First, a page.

There are likely other reasons, but these two are enough for now. 

Though we may be disoriented by the ones the Spirit of God is bringing into our midst, is gifting our community with, it is a missional disorientation.  And such a missional disorientation, when we are open to encounter the uncomfort that such disorientation brings, leads us to be reoriented to more clearly discern how we are to be a community that more intentionally participates with God in God’s redemptive mission – and that can only be a good thing!

Tuesday, February 21, 2012

Vol 3:8 Missional Journey: Lent – A Time for Embracing Being Disoriented

As a Mennonite community, the community I pastor, we are embarking on a journey throughout Lent in which we seek to focus on Psalms of Disorientation and Reorientation.  Walter Brueggemann is the one who gives voice to this understanding of the Psalms (cf. Praying the Psalms, Spirituality of the Psalms) and expresses that the Psalms of Lament are meant to disorient us.

Brueggemann expresses that lament language is evocative, rather than descriptive (cf. Praying the Psalms, pp. 29ff). 

“The function of such lament speech is to create a situation that did not exist before the speech, to create an external event that matches the internal sensitivities.  It is the work of such speech to give shape, power, visibility, authenticity to the experience.  The speaker now says, ‘It is really like that.  That is my situation.’  The listener knows, ‘Now I understand fully your actual situation in which you are at work dying to the old equilibrium that is slipping from you.’  The language may even run ahead of the event.  Ricoeur (to whom much of this discussion is indebted), following Freud, has seen that the authentic artist is not focusing on old events for review (after the manner of the analyst) but is in fact committing to an act of hope.  Art therapists know that persons who draw and paint are not simply announcing the old death but are choosing a future they are yet to embrace. Thus the lament Psalms of disorientation do their work of helping people to die completely to the old situation, the old possibility, the old false hopes, the old lines of defense and pretense, to say as dramatically as possible, ‘That is all over now.’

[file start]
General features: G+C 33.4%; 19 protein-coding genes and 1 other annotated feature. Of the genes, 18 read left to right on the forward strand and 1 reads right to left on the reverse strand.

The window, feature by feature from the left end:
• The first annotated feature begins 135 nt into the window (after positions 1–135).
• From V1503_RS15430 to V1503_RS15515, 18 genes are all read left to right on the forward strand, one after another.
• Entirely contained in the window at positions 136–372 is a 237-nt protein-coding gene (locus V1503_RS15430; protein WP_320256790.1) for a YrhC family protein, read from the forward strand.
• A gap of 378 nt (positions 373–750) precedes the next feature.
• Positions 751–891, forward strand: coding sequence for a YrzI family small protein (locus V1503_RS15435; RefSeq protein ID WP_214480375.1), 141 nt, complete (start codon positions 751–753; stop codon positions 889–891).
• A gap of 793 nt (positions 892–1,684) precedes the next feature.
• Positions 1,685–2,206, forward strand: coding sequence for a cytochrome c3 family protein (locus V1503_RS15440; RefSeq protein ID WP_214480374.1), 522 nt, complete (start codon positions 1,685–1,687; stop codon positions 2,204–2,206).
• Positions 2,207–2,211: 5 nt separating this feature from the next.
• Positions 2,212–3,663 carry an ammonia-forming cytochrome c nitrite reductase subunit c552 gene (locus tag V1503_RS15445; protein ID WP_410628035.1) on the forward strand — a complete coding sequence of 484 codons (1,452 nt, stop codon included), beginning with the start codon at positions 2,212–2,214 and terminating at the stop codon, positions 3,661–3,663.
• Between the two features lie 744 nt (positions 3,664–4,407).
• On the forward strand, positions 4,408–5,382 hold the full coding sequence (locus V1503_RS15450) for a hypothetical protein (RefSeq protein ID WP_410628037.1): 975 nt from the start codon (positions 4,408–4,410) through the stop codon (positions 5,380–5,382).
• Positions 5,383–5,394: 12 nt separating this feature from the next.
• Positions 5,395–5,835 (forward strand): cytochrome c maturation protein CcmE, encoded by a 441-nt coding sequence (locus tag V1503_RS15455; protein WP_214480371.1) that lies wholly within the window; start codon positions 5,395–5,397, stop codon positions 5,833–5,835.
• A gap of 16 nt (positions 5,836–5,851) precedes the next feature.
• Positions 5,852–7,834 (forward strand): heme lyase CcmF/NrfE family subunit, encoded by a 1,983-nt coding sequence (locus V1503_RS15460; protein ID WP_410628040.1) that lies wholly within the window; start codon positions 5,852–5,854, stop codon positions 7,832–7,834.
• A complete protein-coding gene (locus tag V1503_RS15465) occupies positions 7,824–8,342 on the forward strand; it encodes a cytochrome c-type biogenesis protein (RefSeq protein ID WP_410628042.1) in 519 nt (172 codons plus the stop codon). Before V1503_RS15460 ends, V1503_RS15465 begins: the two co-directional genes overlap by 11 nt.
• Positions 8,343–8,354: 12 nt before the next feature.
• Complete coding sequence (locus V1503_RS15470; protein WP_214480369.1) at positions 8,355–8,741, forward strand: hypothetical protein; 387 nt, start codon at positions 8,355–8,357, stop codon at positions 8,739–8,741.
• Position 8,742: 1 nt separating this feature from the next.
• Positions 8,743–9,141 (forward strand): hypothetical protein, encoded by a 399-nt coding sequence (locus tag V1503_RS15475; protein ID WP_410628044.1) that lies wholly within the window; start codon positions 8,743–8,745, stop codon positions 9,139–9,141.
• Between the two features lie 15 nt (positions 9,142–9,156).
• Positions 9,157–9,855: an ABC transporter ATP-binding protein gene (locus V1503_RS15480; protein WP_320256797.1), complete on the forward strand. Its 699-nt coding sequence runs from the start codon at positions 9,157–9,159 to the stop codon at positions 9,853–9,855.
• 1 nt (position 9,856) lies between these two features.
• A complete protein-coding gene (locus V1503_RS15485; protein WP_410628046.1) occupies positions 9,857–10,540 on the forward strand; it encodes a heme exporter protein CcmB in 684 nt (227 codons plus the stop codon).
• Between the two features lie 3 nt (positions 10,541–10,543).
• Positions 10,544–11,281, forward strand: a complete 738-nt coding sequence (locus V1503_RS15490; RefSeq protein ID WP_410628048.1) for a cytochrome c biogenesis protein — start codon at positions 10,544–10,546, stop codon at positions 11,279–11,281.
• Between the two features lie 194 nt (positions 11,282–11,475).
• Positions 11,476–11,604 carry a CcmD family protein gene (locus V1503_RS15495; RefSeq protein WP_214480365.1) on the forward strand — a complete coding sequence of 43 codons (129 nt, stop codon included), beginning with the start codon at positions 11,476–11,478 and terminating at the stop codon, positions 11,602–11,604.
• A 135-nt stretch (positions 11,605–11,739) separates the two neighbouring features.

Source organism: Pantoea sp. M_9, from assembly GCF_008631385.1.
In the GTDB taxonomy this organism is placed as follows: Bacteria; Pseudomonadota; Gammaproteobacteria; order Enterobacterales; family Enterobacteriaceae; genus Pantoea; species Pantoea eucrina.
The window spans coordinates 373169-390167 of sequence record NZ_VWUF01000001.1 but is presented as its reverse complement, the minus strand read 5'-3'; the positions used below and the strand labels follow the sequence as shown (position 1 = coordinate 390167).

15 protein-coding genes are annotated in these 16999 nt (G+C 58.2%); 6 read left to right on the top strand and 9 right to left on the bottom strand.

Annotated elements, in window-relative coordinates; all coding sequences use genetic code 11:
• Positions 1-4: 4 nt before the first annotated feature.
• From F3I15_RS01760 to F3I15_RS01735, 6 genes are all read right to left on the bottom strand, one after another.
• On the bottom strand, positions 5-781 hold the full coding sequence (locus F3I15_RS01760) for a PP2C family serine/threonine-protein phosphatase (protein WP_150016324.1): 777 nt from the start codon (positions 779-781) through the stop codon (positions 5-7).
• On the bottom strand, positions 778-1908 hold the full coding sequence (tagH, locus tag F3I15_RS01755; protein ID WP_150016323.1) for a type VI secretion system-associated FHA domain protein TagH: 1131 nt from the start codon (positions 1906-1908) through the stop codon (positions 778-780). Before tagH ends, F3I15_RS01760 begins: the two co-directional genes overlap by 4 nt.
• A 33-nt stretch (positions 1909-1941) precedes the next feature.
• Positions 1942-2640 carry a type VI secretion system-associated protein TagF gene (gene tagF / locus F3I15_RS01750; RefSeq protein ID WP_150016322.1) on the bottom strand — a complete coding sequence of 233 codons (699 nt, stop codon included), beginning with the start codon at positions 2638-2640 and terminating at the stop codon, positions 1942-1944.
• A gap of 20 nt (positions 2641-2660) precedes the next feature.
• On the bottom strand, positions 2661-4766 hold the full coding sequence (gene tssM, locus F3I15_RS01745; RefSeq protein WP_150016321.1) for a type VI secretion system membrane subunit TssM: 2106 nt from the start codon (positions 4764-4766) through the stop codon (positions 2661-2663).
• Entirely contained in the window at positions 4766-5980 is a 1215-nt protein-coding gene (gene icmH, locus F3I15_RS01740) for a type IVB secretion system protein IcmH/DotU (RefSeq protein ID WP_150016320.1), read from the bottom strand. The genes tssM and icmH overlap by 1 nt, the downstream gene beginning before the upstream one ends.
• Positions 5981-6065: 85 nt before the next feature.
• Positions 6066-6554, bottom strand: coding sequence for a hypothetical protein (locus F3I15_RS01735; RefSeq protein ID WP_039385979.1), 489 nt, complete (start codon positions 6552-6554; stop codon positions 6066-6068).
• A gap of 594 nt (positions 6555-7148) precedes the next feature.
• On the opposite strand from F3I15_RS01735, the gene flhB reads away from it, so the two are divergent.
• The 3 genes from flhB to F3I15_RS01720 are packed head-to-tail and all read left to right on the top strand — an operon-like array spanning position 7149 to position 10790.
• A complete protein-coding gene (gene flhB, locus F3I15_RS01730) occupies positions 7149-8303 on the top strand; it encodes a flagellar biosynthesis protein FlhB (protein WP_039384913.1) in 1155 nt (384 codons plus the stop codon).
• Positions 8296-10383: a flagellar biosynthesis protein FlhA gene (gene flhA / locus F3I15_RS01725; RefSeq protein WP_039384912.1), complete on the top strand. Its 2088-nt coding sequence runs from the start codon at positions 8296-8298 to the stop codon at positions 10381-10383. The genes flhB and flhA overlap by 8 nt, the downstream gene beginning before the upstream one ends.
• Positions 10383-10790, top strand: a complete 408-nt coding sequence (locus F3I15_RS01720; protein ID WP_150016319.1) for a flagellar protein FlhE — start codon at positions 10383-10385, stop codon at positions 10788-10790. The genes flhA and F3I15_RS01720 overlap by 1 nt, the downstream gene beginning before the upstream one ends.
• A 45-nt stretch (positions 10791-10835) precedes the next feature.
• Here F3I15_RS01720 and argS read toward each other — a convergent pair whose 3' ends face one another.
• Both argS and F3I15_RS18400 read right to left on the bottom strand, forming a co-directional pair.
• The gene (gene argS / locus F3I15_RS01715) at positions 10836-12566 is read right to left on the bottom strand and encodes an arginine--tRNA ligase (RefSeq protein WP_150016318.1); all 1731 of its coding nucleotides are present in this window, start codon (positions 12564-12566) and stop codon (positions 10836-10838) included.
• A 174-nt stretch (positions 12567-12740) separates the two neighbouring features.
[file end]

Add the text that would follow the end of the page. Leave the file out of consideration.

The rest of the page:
When we hear someone speak desperately about a situation, our wont is to rush in and reassure that it is not all that bad.  And in hearing these Psalms, our natural, fearful yearning is to tone down the hyperbole, to deny it for ourselves and protect others from it because it is too harsh and, in any case, is an overstatement.  And likely we wish to hold on a bit to the old orientation now in such disarray.  Our tendency to such protectiveness is evident in the way churches ignore or ‘edit’ these ‘unacceptable’ Psalms.

Our retreat from the poignant language of such a Psalm is in fact a denial of the disorientation and a yearning to hold on to the old orientation that is in reality dead.  Thus an evangelical understanding of reality affirms that the old is passing away, that God is bringing in a newness (2 Cor. 5:17).  But we know also that there is no newness unless and until there is a serious death of the old (cf. John 12:25, 1 Cor. 15:36).  Thus the lament Psalms of disorientation can be understood, not in a theoretical but in a quite concrete way as an act of putting off the old humanity that the new may come in (cf. Eph. 4:22-24)” (Praying the Psalms, pp. 30-31).

Lent is more than a time of expressing sorrow for our sinfulness, it is indeed to be a missional journey requiring courage to embrace disorientation so that we might be reoriented to a new way of being human, particularly a new way of being human as exemplified by Jesus, and so being demonstrative of what God’s redemptive mission seeks to bring about in all of creation.